© Max-Planck-Institut für Eisenforschung GmbH

Towards balanced creep resistance and ductility in precipitation strengthened AlCrFeNiTi CCAs

To make electricity production more sustainable requires the development of novel high-temperature-stable materials capable of operating in harsh environments and not requiring large amounts of expensive and rare elements.  Conventional alloy development methodologies which specify one or two base elements and several alloying additions have been unable to introduce new alloys with the required combination of properties for these high temperature applications.  An alternative alloy development strategy searches the relatively unexplored central regions of multicomponent phase space for multi-principle-element alloys which can be optimised with a greater degree of control than possible using conventional alloying techniques.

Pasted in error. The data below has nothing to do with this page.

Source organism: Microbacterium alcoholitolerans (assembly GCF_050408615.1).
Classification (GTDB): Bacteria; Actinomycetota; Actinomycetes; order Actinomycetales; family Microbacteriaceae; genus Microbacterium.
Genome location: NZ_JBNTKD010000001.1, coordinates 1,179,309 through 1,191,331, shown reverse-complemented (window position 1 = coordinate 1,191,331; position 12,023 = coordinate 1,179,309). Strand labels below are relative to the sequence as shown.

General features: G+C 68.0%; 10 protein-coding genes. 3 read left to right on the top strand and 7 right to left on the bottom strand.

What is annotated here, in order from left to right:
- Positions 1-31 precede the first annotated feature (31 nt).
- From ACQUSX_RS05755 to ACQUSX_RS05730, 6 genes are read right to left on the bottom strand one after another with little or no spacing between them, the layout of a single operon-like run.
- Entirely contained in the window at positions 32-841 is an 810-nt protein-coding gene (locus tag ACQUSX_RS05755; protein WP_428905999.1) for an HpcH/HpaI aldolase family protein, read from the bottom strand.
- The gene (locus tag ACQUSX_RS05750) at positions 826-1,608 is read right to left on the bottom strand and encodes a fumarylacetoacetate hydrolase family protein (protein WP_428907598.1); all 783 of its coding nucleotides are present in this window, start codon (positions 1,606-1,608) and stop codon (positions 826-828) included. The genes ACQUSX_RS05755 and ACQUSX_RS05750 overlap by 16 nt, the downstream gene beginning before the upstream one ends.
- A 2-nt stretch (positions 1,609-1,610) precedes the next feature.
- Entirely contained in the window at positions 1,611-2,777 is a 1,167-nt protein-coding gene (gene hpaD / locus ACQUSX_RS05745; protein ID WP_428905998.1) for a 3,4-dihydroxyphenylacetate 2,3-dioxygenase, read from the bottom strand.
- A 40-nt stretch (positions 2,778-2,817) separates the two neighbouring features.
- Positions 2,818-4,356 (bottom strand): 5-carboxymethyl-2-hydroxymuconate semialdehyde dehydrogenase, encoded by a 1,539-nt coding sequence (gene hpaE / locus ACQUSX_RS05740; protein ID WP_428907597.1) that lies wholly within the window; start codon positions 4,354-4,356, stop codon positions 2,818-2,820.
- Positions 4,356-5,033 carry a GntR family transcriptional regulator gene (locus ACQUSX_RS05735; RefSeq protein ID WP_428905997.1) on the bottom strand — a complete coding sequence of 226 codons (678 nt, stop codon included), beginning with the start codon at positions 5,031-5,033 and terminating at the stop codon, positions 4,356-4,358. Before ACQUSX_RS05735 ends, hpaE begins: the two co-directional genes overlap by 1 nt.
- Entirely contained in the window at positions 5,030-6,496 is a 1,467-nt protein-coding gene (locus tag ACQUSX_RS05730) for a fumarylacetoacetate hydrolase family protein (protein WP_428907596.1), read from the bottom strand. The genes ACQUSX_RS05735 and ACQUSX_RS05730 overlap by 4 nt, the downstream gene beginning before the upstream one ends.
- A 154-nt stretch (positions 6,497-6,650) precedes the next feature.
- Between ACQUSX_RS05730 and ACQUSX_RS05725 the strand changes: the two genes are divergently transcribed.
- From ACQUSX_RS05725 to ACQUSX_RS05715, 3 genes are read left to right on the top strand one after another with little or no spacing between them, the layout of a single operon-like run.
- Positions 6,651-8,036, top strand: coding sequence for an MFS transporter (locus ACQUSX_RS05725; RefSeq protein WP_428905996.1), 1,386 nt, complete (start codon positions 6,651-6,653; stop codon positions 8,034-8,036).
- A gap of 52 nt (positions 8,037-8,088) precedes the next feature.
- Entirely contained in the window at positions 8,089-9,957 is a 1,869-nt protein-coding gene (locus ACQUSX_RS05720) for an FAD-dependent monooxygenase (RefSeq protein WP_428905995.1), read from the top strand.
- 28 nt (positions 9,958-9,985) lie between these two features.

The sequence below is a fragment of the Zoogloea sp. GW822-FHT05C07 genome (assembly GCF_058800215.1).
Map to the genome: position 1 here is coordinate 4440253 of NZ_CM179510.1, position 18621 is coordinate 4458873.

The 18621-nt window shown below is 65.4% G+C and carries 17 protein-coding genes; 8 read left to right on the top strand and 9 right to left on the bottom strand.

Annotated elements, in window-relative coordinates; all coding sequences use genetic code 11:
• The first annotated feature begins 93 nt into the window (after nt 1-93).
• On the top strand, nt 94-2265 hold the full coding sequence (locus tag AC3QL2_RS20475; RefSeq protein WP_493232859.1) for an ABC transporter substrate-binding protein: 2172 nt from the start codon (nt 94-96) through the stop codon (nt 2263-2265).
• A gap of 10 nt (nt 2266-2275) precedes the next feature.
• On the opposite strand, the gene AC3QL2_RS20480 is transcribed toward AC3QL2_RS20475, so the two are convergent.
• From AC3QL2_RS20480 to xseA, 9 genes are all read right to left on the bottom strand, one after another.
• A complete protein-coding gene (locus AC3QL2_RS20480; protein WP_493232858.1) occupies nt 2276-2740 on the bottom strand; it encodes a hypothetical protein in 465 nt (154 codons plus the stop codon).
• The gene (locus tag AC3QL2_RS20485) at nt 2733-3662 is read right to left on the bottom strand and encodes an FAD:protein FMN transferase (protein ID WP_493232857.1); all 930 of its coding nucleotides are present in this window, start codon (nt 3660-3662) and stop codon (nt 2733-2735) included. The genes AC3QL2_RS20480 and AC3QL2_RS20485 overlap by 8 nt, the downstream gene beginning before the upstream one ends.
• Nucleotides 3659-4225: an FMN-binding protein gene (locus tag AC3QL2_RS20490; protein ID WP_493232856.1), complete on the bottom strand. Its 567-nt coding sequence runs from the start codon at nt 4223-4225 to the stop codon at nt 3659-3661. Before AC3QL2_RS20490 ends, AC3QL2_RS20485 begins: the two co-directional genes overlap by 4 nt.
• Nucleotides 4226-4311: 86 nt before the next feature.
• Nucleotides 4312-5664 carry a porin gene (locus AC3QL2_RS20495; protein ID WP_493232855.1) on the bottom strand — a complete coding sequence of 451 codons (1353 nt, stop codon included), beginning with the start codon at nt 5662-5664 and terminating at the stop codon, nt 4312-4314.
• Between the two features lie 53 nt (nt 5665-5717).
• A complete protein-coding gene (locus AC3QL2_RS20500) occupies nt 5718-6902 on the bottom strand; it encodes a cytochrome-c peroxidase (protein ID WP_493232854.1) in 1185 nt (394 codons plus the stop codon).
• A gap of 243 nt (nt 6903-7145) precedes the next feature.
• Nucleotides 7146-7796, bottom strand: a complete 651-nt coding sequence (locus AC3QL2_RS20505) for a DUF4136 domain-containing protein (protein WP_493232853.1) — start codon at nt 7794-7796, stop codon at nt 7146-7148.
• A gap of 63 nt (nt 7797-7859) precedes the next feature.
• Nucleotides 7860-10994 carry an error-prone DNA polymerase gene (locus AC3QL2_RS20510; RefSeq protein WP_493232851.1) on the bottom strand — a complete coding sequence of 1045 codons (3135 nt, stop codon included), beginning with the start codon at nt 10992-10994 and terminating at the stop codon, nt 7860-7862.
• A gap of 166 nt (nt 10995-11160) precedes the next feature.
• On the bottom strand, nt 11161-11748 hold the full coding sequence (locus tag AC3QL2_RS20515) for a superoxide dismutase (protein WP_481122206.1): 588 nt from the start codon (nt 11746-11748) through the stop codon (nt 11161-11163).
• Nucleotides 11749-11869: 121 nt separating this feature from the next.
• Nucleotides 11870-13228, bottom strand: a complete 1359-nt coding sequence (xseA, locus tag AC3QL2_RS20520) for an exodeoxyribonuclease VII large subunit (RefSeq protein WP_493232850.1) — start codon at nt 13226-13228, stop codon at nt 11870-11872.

Previous studies of the AlCrFeNiTi system have identified two intriguing phase formation regimes with regards to Al content. Alloys with ~15 at.% and less Al show mainly bcc primary dendrites containing ordered B2 and/or L21 precipitates. These alloys have microstructures and properties similar to so-called ``Fe-base superalloys", which exhibit high temperature strength and creep resistance up to temperatures of 700 °C and stresses of 100 MPa [1-4]. Alloys with ~20-25 at.% Al show maze-like microstructures composed of a nano-scale lamellar arrangement of bcc and ordered B2/L21 domains. Preliminary mechanical tests have shown that these alloys retain significant strength up to 900 °C but do not have enough ductility, even at elevated temperature, to be of industrial relevance.  Here we study three alloy compositions that include one alloy with primarily bcc microstructure, one alloy with primarily lamellar bcc + B2/L21 microstructure, and a bimodal alloy consisting of nearly equal portions of the bcc dendrite morphology and the lamellar morphology. In the micrographs below, the light contrast domains are disordered bcc, and the dark contrast domains are ordered B2/L21. We use XRD to determine the macroscopic phase formation as well as globally averaged lattice parameters. Chemistry and microstructure morphology on the length scale of individual grains are characterised using SEM coupled with EDS. For local chemistry and atomically-resolved phase boundary structure we use aberration correction (S)TEM and EDS. Finally, the macroscopic mechanical response is recorded by bulk-scale high temperature tensile testing, and the resulting mechanical properties are discussed in the context of TEM dislocation analysis. With this study we will show how fine-tuning of alloy composition within a five-principle-element composition space can be carried out to achieve balanced property combinations for targeted alloy development.

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